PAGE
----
Agh, it’s hard! And getting rejected is hard, too! I will keep trying… maybe not forever, because this is exhausting, but for a little more…

So, skills that will help:

  • checking the facts and doing what’s effective
  • self validation
  • FAST (especially Stick to your values)
  • fake it ’til you make it / opposite action
  • being nonjudgmental towards myself, noticing judgments and saying “a thought is just a thought,” not necessarily believing judgments

I was writing (most of) this at the time that I was struggling with this issue, in more of the way I write things in my journal than how I write them on this blog. So, if this seems a little unclear, like it’s jumping from one idea to another, or like some loose ends weren’t tied up, that’s why. I did try to go back and clarify things so that it can make some sense to people-who-aren’t-me.

And, a couple of weeks after I started writing this post, I am very happy to say that I did finally get a job!!! 🙂 It is not an internship, and it’s not full-time, but it will get me out of the house and earn me money, and I think it’ll be fun, too! I’m looking forward to it. 🙂 And if I find some unpaid, part-time internship, I could potentially do both things and still accomplish my goals of earning money and getting out of the house. Wooh! It actually worked out! 🙂

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Coping Skills

Little changes to help your mental health

This is for those times when everything is too much, and you’re desperate for something to make things at least a little better, but you don’t really want to do anything.

Change your language

“stupid” –> “valid”

e.g. “I’m so stupid” –> “I’m so valid”

e.g. “I did something really stupid” –> “I did something really valid”

“always” or “never” –> “sometimes” or “might”

e.g. “I’m never on time” –> “I’m sometimes not on time”

e.g. “Things like this always happen” –> “Things like this sometimes happen”

“should” –> “could”

e.g. “I should have done things differently” –> “I could have done things differently”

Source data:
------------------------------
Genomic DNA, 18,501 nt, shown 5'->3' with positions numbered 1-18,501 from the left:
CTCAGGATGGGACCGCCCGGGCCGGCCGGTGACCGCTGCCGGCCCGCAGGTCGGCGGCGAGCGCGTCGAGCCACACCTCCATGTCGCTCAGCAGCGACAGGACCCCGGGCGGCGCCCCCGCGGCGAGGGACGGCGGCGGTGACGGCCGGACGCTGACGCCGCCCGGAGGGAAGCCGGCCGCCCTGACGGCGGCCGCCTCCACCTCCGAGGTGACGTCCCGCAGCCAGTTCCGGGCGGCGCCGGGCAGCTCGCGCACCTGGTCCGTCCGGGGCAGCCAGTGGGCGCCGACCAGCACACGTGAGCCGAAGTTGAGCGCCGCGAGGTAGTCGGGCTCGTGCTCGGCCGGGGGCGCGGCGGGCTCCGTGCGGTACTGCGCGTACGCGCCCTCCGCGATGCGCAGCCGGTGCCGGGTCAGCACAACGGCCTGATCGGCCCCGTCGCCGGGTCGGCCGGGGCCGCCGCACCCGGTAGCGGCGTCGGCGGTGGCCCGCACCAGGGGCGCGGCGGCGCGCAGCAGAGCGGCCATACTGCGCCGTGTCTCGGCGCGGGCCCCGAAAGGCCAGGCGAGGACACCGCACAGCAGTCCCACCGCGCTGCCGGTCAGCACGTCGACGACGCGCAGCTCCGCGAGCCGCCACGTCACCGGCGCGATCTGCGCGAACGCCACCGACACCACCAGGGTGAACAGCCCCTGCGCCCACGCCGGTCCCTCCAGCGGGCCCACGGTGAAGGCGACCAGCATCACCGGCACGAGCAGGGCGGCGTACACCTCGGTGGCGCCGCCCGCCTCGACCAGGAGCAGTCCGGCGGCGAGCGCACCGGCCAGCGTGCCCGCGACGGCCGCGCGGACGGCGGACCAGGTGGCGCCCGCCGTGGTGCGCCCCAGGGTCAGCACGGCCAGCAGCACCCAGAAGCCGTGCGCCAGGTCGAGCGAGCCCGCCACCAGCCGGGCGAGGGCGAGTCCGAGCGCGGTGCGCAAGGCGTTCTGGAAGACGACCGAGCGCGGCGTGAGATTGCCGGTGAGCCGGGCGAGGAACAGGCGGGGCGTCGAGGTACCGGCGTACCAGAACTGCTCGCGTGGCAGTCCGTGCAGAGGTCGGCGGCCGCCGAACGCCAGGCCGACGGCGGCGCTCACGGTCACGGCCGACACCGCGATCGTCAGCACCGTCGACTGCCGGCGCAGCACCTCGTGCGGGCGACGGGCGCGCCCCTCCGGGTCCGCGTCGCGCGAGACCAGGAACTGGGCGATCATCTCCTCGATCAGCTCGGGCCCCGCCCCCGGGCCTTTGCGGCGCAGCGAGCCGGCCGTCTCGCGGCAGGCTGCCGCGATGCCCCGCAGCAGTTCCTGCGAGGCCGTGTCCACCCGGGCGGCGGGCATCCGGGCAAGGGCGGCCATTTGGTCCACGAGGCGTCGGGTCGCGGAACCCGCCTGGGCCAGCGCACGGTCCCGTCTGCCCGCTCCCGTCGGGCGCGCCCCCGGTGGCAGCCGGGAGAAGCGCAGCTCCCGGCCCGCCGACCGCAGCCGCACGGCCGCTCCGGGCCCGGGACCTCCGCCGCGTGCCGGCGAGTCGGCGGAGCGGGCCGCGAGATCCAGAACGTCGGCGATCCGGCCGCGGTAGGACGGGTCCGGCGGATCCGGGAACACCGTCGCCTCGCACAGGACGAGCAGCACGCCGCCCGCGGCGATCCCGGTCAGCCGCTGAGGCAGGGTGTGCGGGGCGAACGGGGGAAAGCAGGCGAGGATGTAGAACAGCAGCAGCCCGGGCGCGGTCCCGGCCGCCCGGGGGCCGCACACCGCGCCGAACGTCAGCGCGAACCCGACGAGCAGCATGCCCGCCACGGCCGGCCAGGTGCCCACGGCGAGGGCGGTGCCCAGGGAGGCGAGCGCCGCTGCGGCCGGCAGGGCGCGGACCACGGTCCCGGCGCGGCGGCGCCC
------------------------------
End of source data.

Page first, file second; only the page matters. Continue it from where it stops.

e.g. “I should do that” –> “I could do that”

Change what your body’s doing at the moment

breathe in, 2, 3, 4, hold, 2, 3, 4, out, 2, 3, 4, hold, 2, 3, 4, in, 2, 3, 4…

helpful for any unwanted emotion that gets the heart pounding — fear, anger, etc.

do 20 jumping jacks (if you’re able to)

helpful for dissociation, hopelessness, sadness, and shame (or anything that makes you want to curl up) because it can break the inertia and show that you’re a valid person taking up space in the world and doing things

also helpful for any strong emotion that gets your heart pounding because the body associates the heart pounding with the exercise and will calm down from the actual emotion

stand up in a power pose: hands on your hips, biceps flexed, punching the sky, etc. or, while sitting, stretch your arms up to the sky

similarly helpful for things that make you want to curl up (this is opposite action!), but not as intense

Make a list

five things you’re grateful for

e.g. pretty pictures of flowers, living with other people, having headphones, buzzfeed, warmer weather

three recent accomplishments!

e.g. got up! (multiple times!) replied to some old texts! ate brunch with my friend!

the bare minimum of what you’re going to do the rest of today (and/or tomorrow if it’s late at night)

e.g. brush teeth, call my mom, do the assignment for one of my classes

then check them off!

Change your computer/phone/tablet experience

change your background, lock screen, or desktop background

pretty nature? cute puppies? memes?

snow capped mountains under the cloudy skies
Photo by Stephan Seeber on Pexels.com
pomeranian puppy
Photo by Vanserline Vandenberg on Pexels.com

bookmark a site you want to keep handy